A t Dark Hill—far from eastern Mexico, but still accessible to roving Zeta operatives from the east—the local drug army is said to be like many across Mexico: mostly local boys, drawn from desert obscurity, either by enticement or brutal coercion. Either way, their narrow sliver of no-man’s-land is flanked on both sides by broad desert smuggling corridors controlled by El Chapo and the Sinaloa Cartel. Dark Hill has blocked monolithic control of the gateway to Arizona, the “golden door” of the Sonoran Desert. Heading the renegade effort is a local crime boss called El Gilo, who wedged himself into the crags and soaked up backing from El Chapo’s enemies.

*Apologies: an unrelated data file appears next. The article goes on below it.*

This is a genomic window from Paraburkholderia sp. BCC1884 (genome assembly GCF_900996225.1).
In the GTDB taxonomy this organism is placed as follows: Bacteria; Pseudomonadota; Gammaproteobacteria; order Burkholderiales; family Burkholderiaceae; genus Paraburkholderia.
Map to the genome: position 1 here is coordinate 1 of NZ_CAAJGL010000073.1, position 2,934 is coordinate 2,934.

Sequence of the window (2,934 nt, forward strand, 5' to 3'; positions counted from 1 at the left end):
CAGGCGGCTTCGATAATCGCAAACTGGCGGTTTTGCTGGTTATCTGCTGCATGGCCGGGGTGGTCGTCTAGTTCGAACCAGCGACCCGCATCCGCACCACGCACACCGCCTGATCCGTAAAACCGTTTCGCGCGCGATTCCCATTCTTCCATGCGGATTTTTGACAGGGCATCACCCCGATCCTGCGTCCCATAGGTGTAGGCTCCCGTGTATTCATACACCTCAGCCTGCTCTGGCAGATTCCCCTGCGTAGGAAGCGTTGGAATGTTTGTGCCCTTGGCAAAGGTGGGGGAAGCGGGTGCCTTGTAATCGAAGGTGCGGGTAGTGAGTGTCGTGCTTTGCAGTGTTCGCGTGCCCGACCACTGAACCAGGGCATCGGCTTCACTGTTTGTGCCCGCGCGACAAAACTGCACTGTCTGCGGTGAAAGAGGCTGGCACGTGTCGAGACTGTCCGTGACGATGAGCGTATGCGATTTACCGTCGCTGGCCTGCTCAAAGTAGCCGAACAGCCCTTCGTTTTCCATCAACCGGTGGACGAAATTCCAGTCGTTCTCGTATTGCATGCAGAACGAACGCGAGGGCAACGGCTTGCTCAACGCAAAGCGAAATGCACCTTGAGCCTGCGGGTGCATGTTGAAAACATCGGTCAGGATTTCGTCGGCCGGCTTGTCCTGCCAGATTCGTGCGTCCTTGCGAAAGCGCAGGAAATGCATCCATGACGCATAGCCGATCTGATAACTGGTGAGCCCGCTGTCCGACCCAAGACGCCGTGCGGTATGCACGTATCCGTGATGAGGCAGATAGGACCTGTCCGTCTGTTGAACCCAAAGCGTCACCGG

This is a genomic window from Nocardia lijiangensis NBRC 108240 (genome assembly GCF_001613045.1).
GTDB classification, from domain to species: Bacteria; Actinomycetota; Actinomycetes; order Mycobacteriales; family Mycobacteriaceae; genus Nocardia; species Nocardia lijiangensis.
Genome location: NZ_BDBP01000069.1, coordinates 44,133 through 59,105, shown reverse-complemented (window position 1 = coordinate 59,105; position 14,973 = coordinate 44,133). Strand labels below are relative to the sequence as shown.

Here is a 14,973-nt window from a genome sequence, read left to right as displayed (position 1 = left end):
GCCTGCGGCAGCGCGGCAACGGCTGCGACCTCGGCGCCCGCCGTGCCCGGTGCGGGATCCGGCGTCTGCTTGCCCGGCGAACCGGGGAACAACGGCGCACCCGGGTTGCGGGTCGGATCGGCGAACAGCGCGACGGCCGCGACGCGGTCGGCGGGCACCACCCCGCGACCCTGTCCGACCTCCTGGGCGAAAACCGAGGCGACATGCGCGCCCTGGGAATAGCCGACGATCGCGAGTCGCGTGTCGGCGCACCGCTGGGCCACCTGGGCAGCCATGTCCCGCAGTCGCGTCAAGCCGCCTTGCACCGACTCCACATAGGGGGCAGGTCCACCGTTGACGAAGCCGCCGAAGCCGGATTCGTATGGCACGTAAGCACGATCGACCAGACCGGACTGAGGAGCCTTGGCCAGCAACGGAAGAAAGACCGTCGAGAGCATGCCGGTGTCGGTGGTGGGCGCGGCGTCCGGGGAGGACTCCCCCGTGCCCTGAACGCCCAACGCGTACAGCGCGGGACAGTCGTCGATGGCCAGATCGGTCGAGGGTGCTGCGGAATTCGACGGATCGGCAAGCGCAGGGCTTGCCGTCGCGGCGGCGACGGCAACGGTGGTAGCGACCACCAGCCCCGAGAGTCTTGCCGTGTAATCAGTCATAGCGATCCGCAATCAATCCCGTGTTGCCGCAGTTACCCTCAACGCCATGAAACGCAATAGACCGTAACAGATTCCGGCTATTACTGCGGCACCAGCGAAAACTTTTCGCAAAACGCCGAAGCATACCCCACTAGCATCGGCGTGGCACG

Hence, Chapo’s cleanup convoy. The plan was apparently to hit Dark Hill with a blitzkrieg and smash it for good. The vehicles bristled with automatic assault rifles and grenades, strewn casually among cup holders and childproof locks. The Sinaloa Cartel seemed understandably confident. They had increased such blitz tactics since February as part of a nationwide push. Forming alliances, they struck not only in Sonora but, still more formidably, on the other side of Mexico, hitting the Zetas on their home ground in the east. The Mexican government contends that Zeta defeats there—by both troops and enemy cartels—may help explain the August immigrant massacre as a symptom of desperation. The Zetas are under a full-court press from El Chapo, his eastern allies, and the government all at once, fueling allegations that the attacks have been coordinated, and scarcely damping the conspiracy theories.